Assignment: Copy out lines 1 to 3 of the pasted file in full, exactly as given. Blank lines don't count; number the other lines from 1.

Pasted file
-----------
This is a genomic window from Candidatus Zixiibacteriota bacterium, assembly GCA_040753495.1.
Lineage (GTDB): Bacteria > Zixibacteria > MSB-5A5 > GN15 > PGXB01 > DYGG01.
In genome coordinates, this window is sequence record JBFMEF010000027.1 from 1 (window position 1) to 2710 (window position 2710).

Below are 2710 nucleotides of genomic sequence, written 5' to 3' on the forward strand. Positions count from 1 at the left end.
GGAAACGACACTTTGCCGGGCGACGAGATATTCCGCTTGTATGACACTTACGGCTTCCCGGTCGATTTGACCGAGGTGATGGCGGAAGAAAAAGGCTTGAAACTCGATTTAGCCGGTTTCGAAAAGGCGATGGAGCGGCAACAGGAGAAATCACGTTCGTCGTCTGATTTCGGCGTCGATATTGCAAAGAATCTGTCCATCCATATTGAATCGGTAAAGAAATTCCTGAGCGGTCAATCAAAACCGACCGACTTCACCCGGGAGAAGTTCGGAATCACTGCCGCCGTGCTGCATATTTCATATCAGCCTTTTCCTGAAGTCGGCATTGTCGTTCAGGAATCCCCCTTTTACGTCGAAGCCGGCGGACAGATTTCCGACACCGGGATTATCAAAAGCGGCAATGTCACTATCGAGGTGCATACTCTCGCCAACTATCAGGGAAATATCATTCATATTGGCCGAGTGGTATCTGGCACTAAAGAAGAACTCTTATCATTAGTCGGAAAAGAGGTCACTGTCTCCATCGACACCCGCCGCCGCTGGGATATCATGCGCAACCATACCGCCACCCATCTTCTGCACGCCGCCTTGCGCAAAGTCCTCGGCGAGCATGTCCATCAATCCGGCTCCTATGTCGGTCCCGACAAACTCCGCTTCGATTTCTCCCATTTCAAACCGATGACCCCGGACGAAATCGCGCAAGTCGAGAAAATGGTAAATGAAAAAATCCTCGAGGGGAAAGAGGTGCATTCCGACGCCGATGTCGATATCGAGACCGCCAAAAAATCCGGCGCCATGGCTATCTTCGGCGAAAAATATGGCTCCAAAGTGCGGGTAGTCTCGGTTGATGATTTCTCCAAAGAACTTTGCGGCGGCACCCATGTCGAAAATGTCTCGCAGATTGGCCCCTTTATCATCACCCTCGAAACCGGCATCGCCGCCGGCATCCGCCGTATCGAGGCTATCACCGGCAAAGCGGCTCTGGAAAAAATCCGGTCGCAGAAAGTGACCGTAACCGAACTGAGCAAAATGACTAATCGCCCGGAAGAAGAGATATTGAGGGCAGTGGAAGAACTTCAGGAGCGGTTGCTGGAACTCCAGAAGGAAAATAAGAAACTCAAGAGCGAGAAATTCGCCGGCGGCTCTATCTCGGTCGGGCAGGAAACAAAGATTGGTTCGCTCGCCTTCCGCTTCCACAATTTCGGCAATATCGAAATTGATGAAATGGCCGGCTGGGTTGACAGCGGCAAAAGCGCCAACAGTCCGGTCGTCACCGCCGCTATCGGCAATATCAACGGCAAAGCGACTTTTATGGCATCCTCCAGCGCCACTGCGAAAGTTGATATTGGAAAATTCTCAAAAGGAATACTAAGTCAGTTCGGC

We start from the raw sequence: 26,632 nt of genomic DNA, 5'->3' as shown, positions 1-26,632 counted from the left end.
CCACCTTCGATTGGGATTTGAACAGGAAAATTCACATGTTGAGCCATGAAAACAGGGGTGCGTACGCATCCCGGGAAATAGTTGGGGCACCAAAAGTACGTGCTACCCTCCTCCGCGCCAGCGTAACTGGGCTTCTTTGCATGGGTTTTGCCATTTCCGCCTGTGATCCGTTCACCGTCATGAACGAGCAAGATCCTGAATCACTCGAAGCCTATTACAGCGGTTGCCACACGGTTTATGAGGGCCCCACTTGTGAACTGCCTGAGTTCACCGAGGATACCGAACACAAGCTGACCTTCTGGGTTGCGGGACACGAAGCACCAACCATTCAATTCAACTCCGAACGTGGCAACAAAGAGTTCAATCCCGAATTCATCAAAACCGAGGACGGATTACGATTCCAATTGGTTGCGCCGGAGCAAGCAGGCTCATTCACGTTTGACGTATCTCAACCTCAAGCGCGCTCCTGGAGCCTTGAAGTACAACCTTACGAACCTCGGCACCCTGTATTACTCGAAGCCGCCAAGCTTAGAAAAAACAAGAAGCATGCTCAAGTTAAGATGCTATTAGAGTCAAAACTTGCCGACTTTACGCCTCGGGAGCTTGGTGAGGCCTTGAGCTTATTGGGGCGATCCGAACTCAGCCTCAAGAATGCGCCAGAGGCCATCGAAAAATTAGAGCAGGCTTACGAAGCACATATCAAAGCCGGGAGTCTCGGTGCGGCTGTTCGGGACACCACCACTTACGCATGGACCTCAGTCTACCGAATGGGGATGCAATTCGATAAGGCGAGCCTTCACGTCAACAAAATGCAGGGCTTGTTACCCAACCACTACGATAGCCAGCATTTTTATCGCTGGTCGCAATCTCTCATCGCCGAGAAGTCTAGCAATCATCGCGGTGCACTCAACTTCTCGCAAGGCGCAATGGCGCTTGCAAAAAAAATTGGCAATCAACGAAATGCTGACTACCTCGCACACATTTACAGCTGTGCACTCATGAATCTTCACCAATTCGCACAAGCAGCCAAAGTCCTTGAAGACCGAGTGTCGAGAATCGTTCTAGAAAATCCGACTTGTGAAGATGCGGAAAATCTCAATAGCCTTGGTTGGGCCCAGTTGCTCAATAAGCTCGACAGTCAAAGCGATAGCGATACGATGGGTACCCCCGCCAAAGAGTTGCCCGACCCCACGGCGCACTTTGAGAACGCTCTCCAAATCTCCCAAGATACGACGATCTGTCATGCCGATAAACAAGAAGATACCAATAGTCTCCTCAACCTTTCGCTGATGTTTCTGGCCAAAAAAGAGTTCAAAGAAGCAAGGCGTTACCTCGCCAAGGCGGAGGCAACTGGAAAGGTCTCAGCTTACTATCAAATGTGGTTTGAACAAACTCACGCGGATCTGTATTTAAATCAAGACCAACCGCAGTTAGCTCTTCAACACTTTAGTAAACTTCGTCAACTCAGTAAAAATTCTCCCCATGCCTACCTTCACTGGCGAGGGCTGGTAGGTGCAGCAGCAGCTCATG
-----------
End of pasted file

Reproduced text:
This is a genomic window from Candidatus Zixiibacteriota bacterium, assembly GCA_040753495.1.
Lineage (GTDB): Bacteria > Zixibacteria > MSB-5A5 > GN15 > PGXB01 > DYGG01.
In genome coordinates, this window is sequence record JBFMEF010000027.1 from 1 (window position 1) to 2710 (window position 2710).